This section applies only in situations where the replication mechanism cannot automatically bring a dedicated consumer replica up to date. Such situations include if the database files become corrupted or if replication has been interrupted for too long. In these cases, you need to restore or reinitialize the consumer in one of the following ways:
The simplest way is not to restore a backup, but to reinitialize the consumer from one of its suppliers, either a master or a hub replica. This ensures that the latest data is sent to the consumer and that the data will be ready for replication. See Replica Initialization From LDIF.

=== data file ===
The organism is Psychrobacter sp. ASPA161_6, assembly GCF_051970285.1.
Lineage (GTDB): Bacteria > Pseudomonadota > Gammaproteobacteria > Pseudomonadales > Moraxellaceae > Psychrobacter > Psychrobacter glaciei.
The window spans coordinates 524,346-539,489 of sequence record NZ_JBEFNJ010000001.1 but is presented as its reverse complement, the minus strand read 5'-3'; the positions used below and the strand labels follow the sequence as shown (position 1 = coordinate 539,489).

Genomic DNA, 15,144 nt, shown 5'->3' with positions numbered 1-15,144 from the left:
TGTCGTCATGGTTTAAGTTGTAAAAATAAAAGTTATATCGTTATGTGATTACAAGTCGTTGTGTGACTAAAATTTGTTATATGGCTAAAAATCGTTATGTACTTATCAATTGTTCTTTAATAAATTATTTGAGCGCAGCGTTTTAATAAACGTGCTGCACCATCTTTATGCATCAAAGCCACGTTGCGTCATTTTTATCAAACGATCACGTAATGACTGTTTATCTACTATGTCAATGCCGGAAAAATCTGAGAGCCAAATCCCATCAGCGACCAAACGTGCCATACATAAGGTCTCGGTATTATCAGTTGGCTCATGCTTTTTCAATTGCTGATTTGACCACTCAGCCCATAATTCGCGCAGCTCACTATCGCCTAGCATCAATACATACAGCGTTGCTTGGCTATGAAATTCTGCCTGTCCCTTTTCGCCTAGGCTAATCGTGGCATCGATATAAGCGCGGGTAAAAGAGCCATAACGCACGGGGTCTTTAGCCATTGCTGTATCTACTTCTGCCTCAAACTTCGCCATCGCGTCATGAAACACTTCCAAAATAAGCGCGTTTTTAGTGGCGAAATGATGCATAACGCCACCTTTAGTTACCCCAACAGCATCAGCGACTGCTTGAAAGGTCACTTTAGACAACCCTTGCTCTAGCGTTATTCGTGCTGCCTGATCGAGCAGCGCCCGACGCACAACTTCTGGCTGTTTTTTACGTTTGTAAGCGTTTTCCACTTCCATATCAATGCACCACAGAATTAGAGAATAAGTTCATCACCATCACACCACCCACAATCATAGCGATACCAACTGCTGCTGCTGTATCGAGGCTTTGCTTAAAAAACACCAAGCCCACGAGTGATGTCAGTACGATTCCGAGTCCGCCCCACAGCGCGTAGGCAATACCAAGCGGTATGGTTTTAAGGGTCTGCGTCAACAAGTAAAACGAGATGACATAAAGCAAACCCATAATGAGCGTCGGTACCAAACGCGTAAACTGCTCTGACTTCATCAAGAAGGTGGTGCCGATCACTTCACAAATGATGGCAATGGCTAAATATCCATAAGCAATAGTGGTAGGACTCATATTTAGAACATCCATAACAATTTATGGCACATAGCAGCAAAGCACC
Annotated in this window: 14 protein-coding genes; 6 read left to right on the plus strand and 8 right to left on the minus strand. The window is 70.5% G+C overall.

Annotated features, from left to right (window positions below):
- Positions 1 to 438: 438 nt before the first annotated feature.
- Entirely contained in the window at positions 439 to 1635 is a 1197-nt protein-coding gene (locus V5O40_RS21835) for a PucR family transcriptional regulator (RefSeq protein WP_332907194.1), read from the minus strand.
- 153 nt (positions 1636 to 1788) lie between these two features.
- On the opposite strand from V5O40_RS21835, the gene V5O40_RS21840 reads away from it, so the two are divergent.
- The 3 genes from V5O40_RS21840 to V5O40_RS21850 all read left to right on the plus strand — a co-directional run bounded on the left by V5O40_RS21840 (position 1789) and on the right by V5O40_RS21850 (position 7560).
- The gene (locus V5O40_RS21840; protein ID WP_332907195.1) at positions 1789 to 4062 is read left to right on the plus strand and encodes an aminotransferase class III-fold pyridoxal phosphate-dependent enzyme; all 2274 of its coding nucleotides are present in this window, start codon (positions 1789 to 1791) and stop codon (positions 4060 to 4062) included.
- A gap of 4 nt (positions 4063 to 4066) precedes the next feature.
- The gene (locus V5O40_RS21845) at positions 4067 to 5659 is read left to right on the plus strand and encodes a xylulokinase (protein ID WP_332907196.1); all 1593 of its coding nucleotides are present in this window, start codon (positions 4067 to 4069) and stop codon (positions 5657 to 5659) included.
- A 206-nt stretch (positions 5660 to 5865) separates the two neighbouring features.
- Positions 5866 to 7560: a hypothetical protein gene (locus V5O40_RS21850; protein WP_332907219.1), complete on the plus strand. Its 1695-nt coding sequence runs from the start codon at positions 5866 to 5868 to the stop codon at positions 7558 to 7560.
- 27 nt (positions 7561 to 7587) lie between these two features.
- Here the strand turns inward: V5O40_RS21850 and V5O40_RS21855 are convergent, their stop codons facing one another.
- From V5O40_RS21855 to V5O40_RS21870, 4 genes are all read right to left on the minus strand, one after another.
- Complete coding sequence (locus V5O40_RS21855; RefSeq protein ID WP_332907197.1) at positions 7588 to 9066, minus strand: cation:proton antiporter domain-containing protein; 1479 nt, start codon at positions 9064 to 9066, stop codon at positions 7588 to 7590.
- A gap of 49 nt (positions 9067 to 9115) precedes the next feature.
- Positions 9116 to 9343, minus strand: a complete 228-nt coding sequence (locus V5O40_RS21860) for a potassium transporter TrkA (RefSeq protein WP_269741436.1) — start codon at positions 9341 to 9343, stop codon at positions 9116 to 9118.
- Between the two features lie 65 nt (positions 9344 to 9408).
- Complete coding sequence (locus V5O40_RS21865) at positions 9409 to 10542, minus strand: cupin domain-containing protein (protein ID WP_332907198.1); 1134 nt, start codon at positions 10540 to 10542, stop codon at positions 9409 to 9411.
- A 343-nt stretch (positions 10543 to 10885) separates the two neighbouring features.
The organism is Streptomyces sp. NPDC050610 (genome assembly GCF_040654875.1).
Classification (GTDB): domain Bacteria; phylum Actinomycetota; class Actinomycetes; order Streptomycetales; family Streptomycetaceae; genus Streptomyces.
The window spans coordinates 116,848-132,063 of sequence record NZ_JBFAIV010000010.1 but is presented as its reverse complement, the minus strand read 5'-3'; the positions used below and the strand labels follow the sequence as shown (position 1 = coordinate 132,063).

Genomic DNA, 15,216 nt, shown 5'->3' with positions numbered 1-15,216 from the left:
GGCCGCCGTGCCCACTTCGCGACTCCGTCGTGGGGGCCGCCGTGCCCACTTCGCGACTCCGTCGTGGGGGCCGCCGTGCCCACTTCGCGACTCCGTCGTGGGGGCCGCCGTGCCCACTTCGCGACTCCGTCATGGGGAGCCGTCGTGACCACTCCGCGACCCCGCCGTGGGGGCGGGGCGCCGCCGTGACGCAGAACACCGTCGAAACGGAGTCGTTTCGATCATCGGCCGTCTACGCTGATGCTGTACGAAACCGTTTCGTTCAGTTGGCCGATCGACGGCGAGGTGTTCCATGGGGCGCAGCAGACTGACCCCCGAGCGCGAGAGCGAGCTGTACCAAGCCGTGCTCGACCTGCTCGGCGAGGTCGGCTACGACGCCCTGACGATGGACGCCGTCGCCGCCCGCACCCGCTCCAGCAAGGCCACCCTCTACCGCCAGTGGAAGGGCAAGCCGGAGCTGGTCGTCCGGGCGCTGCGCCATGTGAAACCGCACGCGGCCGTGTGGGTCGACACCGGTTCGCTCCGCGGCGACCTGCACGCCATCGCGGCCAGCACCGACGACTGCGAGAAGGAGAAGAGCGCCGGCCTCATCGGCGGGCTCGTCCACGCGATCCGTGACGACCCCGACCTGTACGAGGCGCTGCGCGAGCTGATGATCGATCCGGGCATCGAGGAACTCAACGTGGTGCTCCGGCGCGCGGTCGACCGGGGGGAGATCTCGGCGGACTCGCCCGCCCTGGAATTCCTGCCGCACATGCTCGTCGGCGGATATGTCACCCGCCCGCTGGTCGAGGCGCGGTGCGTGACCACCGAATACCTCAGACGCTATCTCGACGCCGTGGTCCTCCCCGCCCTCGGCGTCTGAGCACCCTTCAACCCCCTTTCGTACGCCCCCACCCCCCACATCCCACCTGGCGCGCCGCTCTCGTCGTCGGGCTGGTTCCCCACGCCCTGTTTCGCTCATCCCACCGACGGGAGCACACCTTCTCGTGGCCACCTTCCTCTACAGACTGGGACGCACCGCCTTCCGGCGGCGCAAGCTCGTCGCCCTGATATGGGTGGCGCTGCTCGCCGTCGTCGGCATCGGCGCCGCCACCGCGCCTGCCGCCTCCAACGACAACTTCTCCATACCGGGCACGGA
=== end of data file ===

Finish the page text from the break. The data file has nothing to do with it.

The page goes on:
For replicas with millions of entries, it can be faster to make a binary copy to restore a more recent backup taken from another consumer replicated suffix. See Initializing a Replicated Suffix by Using Binary Copy. If there is no other consumer to copy, reinitialize the replica as described in the previous item or restore it as described in the next item, if possible.
If the backup of your consumer is not older than the maximum age of change log contents on any of its suppliers, either hub or master replicas, the backup may be used to restore this consumer. When the consumer is restored, its suppliers will use their change logs to update the consumer with all modifications that have been processed since the backup was saved.